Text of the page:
We made changes in our food budget. We stopped eating out — even fast food would cost a family of five between $30 and $35 and a chain restaurant was a minimum $75 bill. Now when we do eat out, we enjoy it much more. We made better choices when grocery shopping. We don't buy as much food each week and wasting food is throwing money away each week.

We learned to say “No” often, to family, friends, co-workers, etc. If it wasn't in our budget, we politely said no. If someone pushed back, we would explain what we were working on with our finances.

We have made a point to include our three children, ages 14, 14 and 11, in our budget discussions. We want them to understand why we are making these changes and prepare them for their futures. We don't want them to make the mistakes we have made.

Paying it forward

We began to talk about our finances with family and friends. I'm surprised at how often people respond with their own tales of debt issues when we share our story. We often share as much information as we can, supplying resources like websites and books, also suggesting that they look at their own bank or credit union for additional information. Most financial institutions offer free debt/credit counseling.

We have purchased many copies of Dave Ramsey's “The Total Money Makeover” and have given them away as gifts. I have seen various reactions to people receiving the book. Some read it in just a few days and start making changes. Others have never opened them and the books are now collecting dust. It's not bothersome to see the book collecting dust; it's totally up to the individual to take action. For those whom I have helped, I'm glad that I have been able to provide valuable information.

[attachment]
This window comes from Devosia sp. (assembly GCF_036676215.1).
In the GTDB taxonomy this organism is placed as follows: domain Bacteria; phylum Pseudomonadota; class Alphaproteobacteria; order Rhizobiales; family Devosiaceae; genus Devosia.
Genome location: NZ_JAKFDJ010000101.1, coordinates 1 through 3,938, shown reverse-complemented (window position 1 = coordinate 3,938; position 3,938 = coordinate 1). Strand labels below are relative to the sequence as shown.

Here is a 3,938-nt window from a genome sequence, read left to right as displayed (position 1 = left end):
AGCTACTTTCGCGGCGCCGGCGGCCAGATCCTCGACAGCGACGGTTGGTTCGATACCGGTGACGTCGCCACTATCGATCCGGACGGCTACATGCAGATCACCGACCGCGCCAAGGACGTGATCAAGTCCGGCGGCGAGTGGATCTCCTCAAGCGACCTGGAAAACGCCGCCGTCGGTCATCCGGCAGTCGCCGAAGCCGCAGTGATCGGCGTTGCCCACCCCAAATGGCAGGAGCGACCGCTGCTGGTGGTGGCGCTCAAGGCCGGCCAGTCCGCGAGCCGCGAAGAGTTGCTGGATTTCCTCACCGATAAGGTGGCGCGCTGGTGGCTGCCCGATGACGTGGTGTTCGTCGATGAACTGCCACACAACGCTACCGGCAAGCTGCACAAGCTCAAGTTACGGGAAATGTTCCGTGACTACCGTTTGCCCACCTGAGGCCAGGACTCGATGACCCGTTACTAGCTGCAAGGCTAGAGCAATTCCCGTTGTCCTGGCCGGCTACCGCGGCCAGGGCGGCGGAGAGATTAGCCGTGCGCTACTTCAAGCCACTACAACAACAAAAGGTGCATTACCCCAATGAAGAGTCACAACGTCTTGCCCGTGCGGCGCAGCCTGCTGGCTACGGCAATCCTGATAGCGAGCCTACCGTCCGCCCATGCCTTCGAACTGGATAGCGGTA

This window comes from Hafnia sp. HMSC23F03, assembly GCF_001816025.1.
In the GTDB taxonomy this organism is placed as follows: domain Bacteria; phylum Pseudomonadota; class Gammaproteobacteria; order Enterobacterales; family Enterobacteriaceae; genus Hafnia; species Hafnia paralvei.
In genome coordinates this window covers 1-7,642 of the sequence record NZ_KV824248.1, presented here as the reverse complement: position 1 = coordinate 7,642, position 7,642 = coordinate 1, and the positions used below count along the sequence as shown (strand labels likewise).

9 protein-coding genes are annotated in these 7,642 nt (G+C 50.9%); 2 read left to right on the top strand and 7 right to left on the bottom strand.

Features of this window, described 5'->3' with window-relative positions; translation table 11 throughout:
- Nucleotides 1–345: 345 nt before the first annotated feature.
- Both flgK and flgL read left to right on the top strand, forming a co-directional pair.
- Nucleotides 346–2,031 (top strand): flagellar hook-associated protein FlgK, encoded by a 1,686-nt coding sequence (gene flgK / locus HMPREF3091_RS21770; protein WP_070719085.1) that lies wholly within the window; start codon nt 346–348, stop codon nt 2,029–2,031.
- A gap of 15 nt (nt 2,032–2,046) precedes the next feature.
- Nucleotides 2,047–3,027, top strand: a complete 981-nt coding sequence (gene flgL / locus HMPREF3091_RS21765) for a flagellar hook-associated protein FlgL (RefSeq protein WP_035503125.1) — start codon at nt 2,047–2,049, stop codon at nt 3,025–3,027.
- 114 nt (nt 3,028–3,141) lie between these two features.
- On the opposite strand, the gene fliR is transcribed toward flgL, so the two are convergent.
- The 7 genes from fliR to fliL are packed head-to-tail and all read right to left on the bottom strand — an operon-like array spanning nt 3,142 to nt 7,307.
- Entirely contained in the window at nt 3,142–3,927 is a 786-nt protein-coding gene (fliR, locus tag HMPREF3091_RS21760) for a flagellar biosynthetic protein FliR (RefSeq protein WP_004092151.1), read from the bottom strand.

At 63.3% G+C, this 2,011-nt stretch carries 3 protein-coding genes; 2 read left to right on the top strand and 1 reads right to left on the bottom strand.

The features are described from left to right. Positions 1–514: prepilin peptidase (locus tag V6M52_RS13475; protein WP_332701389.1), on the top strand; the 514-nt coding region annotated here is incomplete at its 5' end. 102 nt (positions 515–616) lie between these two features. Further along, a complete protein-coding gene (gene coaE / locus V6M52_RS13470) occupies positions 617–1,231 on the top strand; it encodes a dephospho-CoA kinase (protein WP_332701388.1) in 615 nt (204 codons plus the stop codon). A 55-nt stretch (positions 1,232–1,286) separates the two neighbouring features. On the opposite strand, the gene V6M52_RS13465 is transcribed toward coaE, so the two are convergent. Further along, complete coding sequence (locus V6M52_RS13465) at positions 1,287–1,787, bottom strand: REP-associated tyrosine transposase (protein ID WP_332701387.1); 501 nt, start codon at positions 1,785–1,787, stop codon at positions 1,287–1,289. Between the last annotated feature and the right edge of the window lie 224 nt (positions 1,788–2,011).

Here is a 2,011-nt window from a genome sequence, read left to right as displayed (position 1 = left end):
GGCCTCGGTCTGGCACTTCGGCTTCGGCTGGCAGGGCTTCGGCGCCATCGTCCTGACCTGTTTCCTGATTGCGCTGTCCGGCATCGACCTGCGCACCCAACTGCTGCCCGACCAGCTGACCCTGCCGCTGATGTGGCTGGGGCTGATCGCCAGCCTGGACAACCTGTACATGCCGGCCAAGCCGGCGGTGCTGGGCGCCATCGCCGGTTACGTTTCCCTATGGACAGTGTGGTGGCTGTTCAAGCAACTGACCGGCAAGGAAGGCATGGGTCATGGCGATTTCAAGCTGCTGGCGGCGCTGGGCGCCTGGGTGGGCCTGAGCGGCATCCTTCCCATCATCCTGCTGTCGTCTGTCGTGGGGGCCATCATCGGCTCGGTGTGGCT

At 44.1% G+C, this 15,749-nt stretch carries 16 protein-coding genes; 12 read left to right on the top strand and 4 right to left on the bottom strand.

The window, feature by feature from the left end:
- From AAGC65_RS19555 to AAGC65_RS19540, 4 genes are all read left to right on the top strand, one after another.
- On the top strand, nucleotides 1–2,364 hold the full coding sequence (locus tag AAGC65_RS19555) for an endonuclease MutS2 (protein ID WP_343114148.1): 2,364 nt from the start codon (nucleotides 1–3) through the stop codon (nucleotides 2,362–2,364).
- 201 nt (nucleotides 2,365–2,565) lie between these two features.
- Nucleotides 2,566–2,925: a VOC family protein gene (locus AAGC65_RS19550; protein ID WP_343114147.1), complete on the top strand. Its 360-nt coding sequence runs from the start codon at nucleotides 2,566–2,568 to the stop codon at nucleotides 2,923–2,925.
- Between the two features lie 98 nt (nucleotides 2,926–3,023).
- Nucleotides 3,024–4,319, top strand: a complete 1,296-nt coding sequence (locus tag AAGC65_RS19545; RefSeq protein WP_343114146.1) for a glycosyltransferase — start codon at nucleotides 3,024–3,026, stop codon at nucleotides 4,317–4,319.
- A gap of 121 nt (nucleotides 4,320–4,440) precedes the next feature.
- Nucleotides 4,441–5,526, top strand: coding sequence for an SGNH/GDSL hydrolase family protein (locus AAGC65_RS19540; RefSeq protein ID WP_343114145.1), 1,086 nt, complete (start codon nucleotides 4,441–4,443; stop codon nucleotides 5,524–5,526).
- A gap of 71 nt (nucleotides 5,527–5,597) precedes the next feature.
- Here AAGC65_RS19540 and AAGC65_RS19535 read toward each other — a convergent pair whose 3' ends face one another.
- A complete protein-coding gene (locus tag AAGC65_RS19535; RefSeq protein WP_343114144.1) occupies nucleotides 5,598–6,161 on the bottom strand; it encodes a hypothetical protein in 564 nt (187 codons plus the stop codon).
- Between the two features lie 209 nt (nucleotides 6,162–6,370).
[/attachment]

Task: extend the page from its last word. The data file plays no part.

It brings a smile to my face to know I helped them make a change in their own finances. Now they have information that they didn't have before. All I ask in return is that they pay it forward. When they finish the book, they pass it on to someone else and ask that person to do the same.

Fast forward 42 months and it's clear to me now that there are no big secrets to personal finance, no get-rich-quick schemes; most of it is common sense. That's not what I thought years ago.

With a little research and a little help, you can dig your way out of most situations. Taking it a step further, I have sat down with some friends and family to review their finances to give them my expert opinion. I'm half-joking, but I feeling like an expert now compared with where I was three years ago. I continue to read books, articles and blogs as we continue paying down our debt, increasing our knowledge as we go.